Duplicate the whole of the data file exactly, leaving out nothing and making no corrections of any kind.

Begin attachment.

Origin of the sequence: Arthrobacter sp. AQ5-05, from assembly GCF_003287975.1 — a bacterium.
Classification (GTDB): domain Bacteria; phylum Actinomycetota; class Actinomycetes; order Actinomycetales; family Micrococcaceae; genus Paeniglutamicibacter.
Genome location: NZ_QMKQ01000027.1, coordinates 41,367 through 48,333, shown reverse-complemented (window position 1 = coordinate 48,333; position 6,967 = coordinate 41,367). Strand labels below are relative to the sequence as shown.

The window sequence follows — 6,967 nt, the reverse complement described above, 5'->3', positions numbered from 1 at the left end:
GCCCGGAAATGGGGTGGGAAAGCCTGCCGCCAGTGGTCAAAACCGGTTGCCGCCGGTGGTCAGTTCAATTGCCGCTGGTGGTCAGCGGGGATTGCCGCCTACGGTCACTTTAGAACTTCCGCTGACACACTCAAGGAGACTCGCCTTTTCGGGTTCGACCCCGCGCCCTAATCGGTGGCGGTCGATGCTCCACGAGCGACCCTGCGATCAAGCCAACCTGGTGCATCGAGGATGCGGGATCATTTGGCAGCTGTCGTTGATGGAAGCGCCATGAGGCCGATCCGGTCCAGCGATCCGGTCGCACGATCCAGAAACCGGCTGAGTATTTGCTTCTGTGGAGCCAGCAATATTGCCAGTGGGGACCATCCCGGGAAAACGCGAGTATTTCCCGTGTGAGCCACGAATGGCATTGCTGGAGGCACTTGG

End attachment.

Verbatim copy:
Origin of the sequence: Arthrobacter sp. AQ5-05, from assembly GCF_003287975.1 — a bacterium.
Classification (GTDB): domain Bacteria; phylum Actinomycetota; class Actinomycetes; order Actinomycetales; family Micrococcaceae; genus Paeniglutamicibacter.
Genome location: NZ_QMKQ01000027.1, coordinates 41,367 through 48,333, shown reverse-complemented (window position 1 = coordinate 48,333; position 6,967 = coordinate 41,367). Strand labels below are relative to the sequence as shown.

The window sequence follows — 6,967 nt, the reverse complement described above, 5'->3', positions numbered from 1 at the left end:
GCCCGGAAATGGGGTGGGAAAGCCTGCCGCCAGTGGTCAAAACCGGTTGCCGCCGGTGGTCAGTTCAATTGCCGCTGGTGGTCAGCGGGGATTGCCGCCTACGGTCACTTTAGAACTTCCGCTGACACACTCAAGGAGACTCGCCTTTTCGGGTTCGACCCCGCGCCCTAATCGGTGGCGGTCGATGCTCCACGAGCGACCCTGCGATCAAGCCAACCTGGTGCATCGAGGATGCGGGATCATTTGGCAGCTGTCGTTGATGGAAGCGCCATGAGGCCGATCCGGTCCAGCGATCCGGTCGCACGATCCAGAAACCGGCTGAGTATTTGCTTCTGTGGAGCCAGCAATATTGCCAGTGGGGACCATCCCGGGAAAACGCGAGTATTTCCCGTGTGAGCCACGAATGGCATTGCTGGAGGCACTTGG